Why are caravans built the way they are?
Submitted: Thursday, Apr 20, 2017 at 12:51
A link to this American gadget came up on my Facebook page.Towall Dolly
Why are caravans designed the way they are with one or two axles more or less in the middle?
Why not like a dog trailer, or with a steerable front bogie similar to this gadget?
Reply By: Zippo - Thursday, Apr 20, 2017 at 15:23
Thursday, Apr 20, 2017 at 15:23
Can you reverse a B-double?
There's drivers out there towing vans that can't properly reverse a single rigid unit. Add a dolly and you create a spectacle.
Follow Up By: RMD - Thursday, Apr 20, 2017 at 17:20
Thursday, Apr 20, 2017 at 17:20
Reversing a B Double is easier than an articulated trailer.
Follow Up By: b1b - Thursday, Apr 20, 2017 at 17:33
Thursday, Apr 20, 2017 at 17:33
but fun to watch.....
Follow Up By: 9900Eagle - Thursday, Apr 20, 2017 at 20:01
Thursday, Apr 20, 2017 at 20:01
I get about a bit and find there are more drivers having problems backing camper trailers than vans. I don't find it fun in watching but I do find joy in helping people out if they accept it.
Follow Up By: Member - David M (SA) - Friday, Apr 21, 2017 at 16:02
Friday, Apr 21, 2017 at 16:02
Nothing I like better after a long days drive than to sit down, beer in hand,
and watch an elderly couple on their first trip trying to reverse their new van into a tight site.
There's some sad people out there.
If you can back a 6by4 trailer you can back most things.
Reply By: Member - TonyV - Thursday, Apr 20, 2017 at 17:01
Thursday, Apr 20, 2017 at 17:01
Would require an MR or HR to tow the trailer with a pig or dog trailer.
Follow Up By: The Bantam - Saturday, Apr 22, 2017 at 08:49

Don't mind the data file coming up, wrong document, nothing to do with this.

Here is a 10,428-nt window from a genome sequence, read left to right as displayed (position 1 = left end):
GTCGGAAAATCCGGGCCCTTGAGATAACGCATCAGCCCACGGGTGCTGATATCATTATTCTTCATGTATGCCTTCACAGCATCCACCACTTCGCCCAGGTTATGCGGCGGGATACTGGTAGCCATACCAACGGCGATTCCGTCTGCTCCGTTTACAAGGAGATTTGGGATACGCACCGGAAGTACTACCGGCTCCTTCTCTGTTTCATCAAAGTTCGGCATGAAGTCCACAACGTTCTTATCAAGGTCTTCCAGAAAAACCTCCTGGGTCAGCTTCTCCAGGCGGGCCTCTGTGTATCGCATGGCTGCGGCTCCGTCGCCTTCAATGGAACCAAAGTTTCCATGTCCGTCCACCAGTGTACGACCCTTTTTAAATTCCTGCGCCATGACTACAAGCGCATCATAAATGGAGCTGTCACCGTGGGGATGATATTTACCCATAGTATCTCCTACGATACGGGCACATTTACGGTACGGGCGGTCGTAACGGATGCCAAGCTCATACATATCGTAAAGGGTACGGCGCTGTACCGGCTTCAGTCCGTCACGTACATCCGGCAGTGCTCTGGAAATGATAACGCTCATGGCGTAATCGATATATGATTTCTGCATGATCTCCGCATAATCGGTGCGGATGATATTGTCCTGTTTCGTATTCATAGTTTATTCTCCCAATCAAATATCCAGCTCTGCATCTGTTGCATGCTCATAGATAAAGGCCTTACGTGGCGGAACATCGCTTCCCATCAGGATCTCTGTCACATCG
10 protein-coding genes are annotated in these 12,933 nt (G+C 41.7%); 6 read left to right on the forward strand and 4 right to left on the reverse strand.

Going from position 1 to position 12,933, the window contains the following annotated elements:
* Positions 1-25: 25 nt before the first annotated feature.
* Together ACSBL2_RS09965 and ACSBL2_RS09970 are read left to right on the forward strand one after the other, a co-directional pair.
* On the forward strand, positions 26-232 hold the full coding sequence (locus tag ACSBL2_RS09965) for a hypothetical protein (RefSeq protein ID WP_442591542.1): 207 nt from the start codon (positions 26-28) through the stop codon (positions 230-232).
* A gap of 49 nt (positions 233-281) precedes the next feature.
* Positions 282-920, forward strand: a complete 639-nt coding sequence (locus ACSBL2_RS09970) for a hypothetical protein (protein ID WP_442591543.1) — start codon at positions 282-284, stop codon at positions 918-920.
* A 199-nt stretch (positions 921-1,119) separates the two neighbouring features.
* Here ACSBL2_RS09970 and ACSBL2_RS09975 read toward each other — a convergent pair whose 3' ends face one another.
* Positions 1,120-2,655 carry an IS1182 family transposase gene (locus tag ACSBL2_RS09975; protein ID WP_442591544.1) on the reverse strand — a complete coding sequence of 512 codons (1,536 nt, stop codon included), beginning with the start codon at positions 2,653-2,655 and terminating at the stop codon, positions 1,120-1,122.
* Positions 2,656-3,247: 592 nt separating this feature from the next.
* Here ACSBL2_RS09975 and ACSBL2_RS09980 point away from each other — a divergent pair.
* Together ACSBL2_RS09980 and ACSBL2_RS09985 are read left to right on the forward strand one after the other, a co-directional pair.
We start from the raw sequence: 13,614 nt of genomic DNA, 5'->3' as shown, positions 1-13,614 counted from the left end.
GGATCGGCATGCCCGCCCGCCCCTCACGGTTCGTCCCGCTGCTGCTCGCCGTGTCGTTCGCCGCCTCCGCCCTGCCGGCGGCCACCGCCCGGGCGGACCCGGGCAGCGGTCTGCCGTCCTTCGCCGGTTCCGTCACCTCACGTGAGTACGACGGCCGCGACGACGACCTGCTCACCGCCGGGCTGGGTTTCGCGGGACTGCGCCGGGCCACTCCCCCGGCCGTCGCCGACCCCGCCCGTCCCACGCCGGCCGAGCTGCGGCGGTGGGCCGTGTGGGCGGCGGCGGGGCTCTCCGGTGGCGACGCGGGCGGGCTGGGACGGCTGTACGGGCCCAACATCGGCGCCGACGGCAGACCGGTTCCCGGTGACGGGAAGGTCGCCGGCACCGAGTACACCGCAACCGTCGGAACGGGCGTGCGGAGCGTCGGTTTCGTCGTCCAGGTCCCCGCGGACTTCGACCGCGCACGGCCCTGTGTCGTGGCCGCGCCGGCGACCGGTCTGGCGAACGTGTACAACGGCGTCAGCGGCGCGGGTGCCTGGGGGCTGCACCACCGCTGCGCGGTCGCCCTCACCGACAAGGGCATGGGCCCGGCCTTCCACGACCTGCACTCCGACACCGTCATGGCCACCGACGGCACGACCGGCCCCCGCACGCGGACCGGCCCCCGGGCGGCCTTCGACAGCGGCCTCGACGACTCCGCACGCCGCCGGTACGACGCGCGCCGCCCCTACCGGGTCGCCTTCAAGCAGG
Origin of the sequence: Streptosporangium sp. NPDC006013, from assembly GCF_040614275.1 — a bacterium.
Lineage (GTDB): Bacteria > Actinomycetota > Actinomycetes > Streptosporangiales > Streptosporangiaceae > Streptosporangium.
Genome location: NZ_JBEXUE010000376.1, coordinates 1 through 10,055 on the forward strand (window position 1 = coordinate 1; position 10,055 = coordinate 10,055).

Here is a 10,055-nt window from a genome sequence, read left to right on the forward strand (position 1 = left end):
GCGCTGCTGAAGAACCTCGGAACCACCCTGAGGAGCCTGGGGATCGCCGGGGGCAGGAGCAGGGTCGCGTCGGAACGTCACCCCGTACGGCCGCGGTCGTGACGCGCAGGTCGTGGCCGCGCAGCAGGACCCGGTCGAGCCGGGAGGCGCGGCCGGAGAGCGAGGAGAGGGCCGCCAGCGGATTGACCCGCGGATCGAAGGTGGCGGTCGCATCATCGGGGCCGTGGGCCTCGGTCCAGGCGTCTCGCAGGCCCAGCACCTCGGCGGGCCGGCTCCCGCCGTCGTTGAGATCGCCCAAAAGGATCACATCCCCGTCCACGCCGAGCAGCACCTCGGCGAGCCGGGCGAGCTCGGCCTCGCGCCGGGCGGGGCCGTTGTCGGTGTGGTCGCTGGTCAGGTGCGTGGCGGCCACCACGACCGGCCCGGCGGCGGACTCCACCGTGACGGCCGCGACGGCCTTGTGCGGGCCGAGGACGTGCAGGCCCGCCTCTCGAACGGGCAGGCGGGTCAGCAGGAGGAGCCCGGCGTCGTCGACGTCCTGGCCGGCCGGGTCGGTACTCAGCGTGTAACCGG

Saturday, Apr 22, 2017 at 08:49
sorry not it would not.
It is perfectly legal to tow any format of trailer on any type of licence as long as the vehicle and trailer are within the weight limits of the licence.
It would hoe ever be illegal to tow a trailer of any type with a dolly .... a multi combination licence would be required and said dolly would have to conform to the very specific requirements for multi-combination trailers.
Reply By: Member -Pinko (NSW) - Thursday, Apr 20, 2017 at 17:24
Thursday, Apr 20, 2017 at 17:24
This is not new a similar setup was about in sixties for caravans
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Follow Up By: RMD - Thursday, Apr 20, 2017 at 20:08
Thursday, Apr 20, 2017 at 20:08
Ah yes but not too much internet and Faceache back then, so they have now discovered something NEW.
A case of old tricks for new dogs.
Reply By: GREG T11 - Thursday, Apr 20, 2017 at 20:02
Thursday, Apr 20, 2017 at 20:02
The answer to your first question is easy. To provide enjoyment to those already sitting down with a cold one and to test the relationship boundaries of otherwise happily married couples.
There is a good reason why heavy vehicle operators prefer a "dog" over a "pig" when constantly reversing. A caravan is technically a pig trailer.
The perils of weight make the bogie in OZ unrealistic, not many F series or similar used here which is the minimum you would want to have to be legal considering the whole concept is designed to free up load space in the tray. Other wise it is pointless.
Reply By: swampy - Friday, Apr 21, 2017 at 08:59
Friday, Apr 21, 2017 at 08:59
Even if the setup was all technically correct under say 2.5t why would u need a heavy vehicle license or similar to have this style of hitch ???
Not just for more nanny state legislation ....
If u are a competent driver this should not be a problem ..
The police and the Rta would have orgasmic fits while they could not write tickets fast enough LOL LOL
The RTA would have 2 registrations on this to confuse the matter like they have elseware .
If the Rta cannot understand something watch out and good luck with registration . There is huge proof of this all around .
Follow Up By: Nomadic Navara - Friday, Apr 21, 2017 at 09:24
Friday, Apr 21, 2017 at 09:24
"The RTA would have 2 registrations on this to confuse the matter like they have elseware ."
Please explain yourself. there is only one registration fof a dog trailer.
Follow Up By: Bob Y. - Qld - Friday, Apr 21, 2017 at 09:46
Friday, Apr 21, 2017 at 09:46
That's not entirely correct, Peter.
If the dog trailer had a ball race turntable
ie. the dolly was a permanent fixture on the trailer, then it's one rego.
In this example, the dolly can be easily removed/unhitched, therefor rego for ute, dolly & 'van/5th wheeler.